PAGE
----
Desert microorganisms, weather endangered by climate change
A lichen-covered stone on Sept. 15, 2007. Desert lichens are important to temperature regulation and have come under threat due to climate change.
New research from UA’s School of Natural Resources and the Environment indicates the desert heat may be cooling down, but this isn’t a positive thing for the environment.
Austin Rutherford, one of the authors of the study and a doctoral student in the school, discovered that climate change and altered precipitation patterns are killing off dark-colored species of mosses and lichens, which are responsible for trapping heat and energy emitted by the sun.
This leaves behind large patches of light-colored species of cyanobacteria—a group of bacteria that uses photosynthesis and produces oxygen—which reflects energy from the sun back into the atmosphere. Because the light cyanobacteria have a high albedo, or amount of sunlight reflected, heat does not as strongly affect the surface of the planet.
Albedo is an important concept in this topic. It determines how much energy is retained on Earth based on the color of the surface. Light-colored organisms reflect more, and dark colors absorb more.
This principle explains why it is difficult to wear black clothing during the Arizona summer; the darker colors trap the Sun’s heat and thus warm up the individual wearing them.
While this does indicate that temperatures could fall as less heat is trapped in the topsoil, Rutherford warned that there are more dire consequences caused by the death of dark-colored organisms that live on the surface of the soil. These effects would be most prominent in the biocrust, which are living communities on the surface of the soil in deserts.
“The consequence of that is that we are losing biocrust [organisms living at the soil surface, like cyanobacteria and lichens] species that are important for stabilizing the soils, as well as putting more nutrients in the ground,” Rutherford said. “We’re losing that fertility of the soil, as well.”
This could result in more dust events, dangerous for those with asthma, as well as the loss of fertile soil and the erosion of soil.
With the current study, however, the consequences are only being suggested, and Rutherford said more research needs to be done, particularly with climate modeling and climate change manipulation plots.
Rutherford was inspired to do this research while working in Utah for the U.S. Geological Survey as a technician. It began when he and his colleagues noticed there was large die-offs of dark-colored species mosses, lichens and cyanobacteria on their climate change manipulation plots. They then focused on the Utah area, where they had noticed these changes.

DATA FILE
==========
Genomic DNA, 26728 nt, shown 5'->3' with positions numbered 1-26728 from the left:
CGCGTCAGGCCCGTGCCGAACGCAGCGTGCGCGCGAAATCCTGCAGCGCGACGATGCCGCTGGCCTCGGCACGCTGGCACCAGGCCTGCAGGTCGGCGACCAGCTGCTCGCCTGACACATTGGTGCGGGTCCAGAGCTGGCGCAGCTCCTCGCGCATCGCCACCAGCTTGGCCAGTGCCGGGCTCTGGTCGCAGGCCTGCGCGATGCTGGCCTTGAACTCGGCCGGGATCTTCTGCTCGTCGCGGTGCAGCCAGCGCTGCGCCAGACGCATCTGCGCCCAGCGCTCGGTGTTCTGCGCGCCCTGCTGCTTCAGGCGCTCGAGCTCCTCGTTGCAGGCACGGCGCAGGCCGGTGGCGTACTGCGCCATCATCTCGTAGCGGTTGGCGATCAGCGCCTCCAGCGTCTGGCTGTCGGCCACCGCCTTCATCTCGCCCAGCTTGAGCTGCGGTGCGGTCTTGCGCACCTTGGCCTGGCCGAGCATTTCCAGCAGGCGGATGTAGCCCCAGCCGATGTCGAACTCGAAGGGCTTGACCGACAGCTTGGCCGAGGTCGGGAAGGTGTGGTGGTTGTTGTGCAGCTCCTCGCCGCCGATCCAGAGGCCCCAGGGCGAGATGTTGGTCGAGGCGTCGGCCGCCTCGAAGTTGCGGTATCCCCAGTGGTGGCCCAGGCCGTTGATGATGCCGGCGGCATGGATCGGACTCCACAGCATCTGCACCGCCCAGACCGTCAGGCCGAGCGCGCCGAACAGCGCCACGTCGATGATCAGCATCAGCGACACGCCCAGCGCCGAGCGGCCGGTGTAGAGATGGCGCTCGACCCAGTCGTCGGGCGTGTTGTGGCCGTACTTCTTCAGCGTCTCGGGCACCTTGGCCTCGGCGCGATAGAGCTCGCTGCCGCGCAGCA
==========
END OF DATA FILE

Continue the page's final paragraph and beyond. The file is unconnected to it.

This was the first study done on a small scale. Most research on the topic is done on a larger scale with remote sensing technology. There were specific reasons why Rutherford and his team decided to focus in on a smaller area.
“We wanted to quantify this change directly with biocrust,” Rutherford said. “We wanted to narrow the focus in to look at specific processes driving that change in albedo.”
This allowed Rutherford and his team to find the mechanisms that led to the change, particularly climate change, and to determine what some possible consequences of the die-offs would be.
Though his current research is focused on the encroachment of woody plants and how it affects the environment, Rutherford hopes that someone will continue this research. Someone who wishes to go further with the topic would need to see the effects of dark moss and lichen die off on a larger scale and would need more sophisticated remote sensing technology in order to separate the biocrust and the plants on the surface in their data.
“We did an exercise that shows that it may be possible, that the change in albedo …might influence a global process,” Rutherford said. “But it was more of a demonstrative exercise. Someone who knows climate models intimately would be able to start putting in different pieces in those models to reflect the changes that we saw.”
Going further, researchers might be able to determine how the death of biocrust communities in aid environments would impact the climate on a global scale.
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